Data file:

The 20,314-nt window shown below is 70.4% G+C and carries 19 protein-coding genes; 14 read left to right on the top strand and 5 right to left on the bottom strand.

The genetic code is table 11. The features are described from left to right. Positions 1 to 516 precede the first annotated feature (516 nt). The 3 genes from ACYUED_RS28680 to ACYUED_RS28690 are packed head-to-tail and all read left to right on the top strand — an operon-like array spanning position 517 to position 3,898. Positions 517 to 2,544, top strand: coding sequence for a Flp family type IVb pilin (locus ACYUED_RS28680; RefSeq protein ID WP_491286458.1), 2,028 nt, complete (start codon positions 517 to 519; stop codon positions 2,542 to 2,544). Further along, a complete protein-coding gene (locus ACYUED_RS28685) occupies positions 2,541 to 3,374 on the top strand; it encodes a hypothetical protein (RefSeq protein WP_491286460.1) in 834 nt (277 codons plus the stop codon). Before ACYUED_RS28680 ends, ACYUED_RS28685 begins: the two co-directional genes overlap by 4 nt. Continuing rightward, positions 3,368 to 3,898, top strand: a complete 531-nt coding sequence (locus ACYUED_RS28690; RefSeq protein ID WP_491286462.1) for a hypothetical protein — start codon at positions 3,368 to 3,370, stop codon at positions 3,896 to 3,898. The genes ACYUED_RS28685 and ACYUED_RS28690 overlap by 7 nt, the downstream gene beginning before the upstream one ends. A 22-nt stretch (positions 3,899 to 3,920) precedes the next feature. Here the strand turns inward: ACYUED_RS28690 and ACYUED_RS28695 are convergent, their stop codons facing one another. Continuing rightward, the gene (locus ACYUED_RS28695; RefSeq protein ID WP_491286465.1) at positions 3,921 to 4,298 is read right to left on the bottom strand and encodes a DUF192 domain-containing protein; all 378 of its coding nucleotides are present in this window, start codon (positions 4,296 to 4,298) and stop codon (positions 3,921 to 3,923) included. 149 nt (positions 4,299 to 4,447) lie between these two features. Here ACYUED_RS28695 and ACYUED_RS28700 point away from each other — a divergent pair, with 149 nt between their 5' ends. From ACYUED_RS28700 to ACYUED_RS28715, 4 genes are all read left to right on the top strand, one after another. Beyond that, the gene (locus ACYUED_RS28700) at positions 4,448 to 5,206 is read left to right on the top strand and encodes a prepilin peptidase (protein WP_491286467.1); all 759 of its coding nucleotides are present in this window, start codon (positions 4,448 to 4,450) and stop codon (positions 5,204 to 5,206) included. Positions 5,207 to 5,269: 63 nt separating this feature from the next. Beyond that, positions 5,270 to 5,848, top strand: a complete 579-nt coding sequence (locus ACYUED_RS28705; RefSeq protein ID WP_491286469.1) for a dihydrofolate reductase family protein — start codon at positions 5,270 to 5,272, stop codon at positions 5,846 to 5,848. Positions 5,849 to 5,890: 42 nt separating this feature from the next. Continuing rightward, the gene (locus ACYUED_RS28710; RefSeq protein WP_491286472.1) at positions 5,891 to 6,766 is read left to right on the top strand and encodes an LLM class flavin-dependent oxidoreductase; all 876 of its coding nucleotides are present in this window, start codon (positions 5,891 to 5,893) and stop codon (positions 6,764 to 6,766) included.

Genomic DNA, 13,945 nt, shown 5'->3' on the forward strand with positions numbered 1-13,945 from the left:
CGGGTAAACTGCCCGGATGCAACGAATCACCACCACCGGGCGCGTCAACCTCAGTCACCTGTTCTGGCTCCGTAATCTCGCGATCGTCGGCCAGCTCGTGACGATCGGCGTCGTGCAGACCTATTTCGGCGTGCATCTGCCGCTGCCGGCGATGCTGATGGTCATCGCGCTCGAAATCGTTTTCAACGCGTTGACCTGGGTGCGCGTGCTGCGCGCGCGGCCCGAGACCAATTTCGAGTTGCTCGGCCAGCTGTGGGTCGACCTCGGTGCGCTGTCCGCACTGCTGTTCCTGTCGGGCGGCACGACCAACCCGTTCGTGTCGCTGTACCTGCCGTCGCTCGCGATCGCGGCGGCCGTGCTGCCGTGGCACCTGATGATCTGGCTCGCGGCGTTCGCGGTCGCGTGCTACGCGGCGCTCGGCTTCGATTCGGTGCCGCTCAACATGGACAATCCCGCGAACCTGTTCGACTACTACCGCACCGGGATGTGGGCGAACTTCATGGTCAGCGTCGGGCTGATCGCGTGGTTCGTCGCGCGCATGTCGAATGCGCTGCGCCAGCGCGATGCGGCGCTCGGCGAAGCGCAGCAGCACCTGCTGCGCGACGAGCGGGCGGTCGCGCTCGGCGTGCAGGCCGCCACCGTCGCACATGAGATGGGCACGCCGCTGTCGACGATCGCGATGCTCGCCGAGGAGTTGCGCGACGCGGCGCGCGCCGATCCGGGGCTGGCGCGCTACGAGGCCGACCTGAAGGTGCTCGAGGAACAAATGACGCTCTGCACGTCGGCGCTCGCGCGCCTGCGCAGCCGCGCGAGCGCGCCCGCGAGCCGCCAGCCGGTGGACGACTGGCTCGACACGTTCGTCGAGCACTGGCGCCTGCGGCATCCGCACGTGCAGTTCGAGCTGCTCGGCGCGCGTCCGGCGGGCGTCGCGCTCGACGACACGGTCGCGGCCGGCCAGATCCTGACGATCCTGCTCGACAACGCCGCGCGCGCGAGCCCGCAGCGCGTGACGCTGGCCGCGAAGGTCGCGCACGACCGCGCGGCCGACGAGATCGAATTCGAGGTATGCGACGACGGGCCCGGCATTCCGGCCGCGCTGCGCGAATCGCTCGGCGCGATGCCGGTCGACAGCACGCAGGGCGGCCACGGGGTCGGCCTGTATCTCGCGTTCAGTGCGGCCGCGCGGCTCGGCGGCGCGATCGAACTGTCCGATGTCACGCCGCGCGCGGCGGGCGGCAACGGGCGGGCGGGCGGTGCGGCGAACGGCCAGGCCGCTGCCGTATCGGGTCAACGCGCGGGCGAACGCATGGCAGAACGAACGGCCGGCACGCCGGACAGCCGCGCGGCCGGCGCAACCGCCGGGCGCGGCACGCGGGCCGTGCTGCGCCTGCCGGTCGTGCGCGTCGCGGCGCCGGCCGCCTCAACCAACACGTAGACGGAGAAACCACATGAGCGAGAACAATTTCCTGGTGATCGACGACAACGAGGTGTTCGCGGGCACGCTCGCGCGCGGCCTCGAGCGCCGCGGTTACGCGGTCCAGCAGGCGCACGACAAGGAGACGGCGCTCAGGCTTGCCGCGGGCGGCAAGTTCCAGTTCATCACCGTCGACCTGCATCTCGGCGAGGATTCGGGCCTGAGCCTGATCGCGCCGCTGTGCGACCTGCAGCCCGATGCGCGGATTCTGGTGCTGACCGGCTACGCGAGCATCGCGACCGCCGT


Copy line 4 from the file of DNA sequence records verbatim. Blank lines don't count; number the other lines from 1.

CGGGTAAACTGCCCGGATGCAACGAATCACCACCACCGGGCGCGTCAACCTCAGTCACCTGTTCTGGCTCCGTAATCTCGCGATCGTCGGCCAGCTCGTGACGATCGGCGTCGTGCAGACCTATTTCGGCGTGCATCTGCCGCTGCCGGCGATGCTGATGGTCATCGCGCTCGAAATCGTTTTCAACGCGTTGACCTGGGTGCGCGTGCTGCGCGCGCGGCCCGAGACCAATTTCGAGTTGCTCGGCCAGCTGTGGGTCGACCTCGGTGCGCTGTCCGCACTGCTGTTCCTGTCGGGCGGCACGACCAACCCGTTCGTGTCGCTGTACCTGCCGTCGCTCGCGATCGCGGCGGCCGTGCTGCCGTGGCACCTGATGATCTGGCTCGCGGCGTTCGCGGTCGCGTGCTACGCGGCGCTCGGCTTCGATTCGGTGCCGCTCAACATGGACAATCCCGCGAACCTGTTCGACTACTACCGCACCGGGATGTGGGCGAACTTCATGGTCAGCGTCGGGCTGATCGCGTGGTTCGTCGCGCGCATGTCGAATGCGCTGCGCCAGCGCGATGCGGCGCTCGGCGAAGCGCAGCAGCACCTGCTGCGCGACGAGCGGGCGGTCGCGCTCGGCGTGCAGGCCGCCACCGTCGCACATGAGATGGGCACGCCGCTGTCGACGATCGCGATGCTCGCCGAGGAGTTGCGCGACGCGGCGCGCGCCGATCCGGGGCTGGCGCGCTACGAGGCCGACCTGAAGGTGCTCGAGGAACAAATGACGCTCTGCACGTCGGCGCTCGCGCGCCTGCGCAGCCGCGCGAGCGCGCCCGCGAGCCGCCAGCCGGTGGACGACTGGCTCGACACGTTCGTCGAGCACTGGCGCCTGCGGCATCCGCACGTGCAGTTCGAGCTGCTCGGCGCGCGTCCGGCGGGCGTCGCGCTCGACGACACGGTCGCGGCCGGCCAGATCCTGACGATCCTGCTCGACAACGCCGCGCGCGCGAGCCCGCAGCGCGTGACGCTGGCCGCGAAGGTCGCGCACGACCGCGCGGCCGACGAGATCGAATTCGAGGTATGCGACGACGGGCCCGGCATTCCGGCCGCGCTGCGCGAATCGCTCGGCGCGATGCCGGTCGACAGCACGCAGGGCGGCCACGGGGTCGGCCTGTATCTCGCGTTCAGTGCGGCCGCGCGGCTCGGCGGCGCGATCGAACTGTCCGATGTCACGCCGCGCGCGGCGGGCGGCAACGGGCGGGCGGGCGGTGCGGCGAACGGCCAGGCCGCTGCCGTATCGGGTCAACGCGCGGGCGAACGCATGGCAGAACGAACGGCCGGCACGCCGGACAGCCGCGCGGCCGGCGCAACCGCCGGGCGCGGCACGCGGGCCGTGCTGCGCCTGCCGGTCGTGCGCGTCGCGGCGCCGGCCGCCTCAACCAACACGTAGACGGAGAAACCACATGAGCGAGAACAATTTCCTGGTGATCGACGACAACGAGGTGTTCGCGGGCACGCTCGCGCGCGGCCTCGAGCGCCGCGGTTACGCGGTCCAGCAGGCGCACGACAAGGAGACGGCGCTCAGGCTTGCCGCGGGCGGCAAGTTCCAGTTCATCACCGTCGACCTGCATCTCGGCGAGGATTCGGGCCTGAGCCTGATCGCGCCGCTGTGCGACCTGCAGCCCGATGCGCGGATTCTGGTGCTGACCGGCTACGCGAGCATCGCGACCGCCGT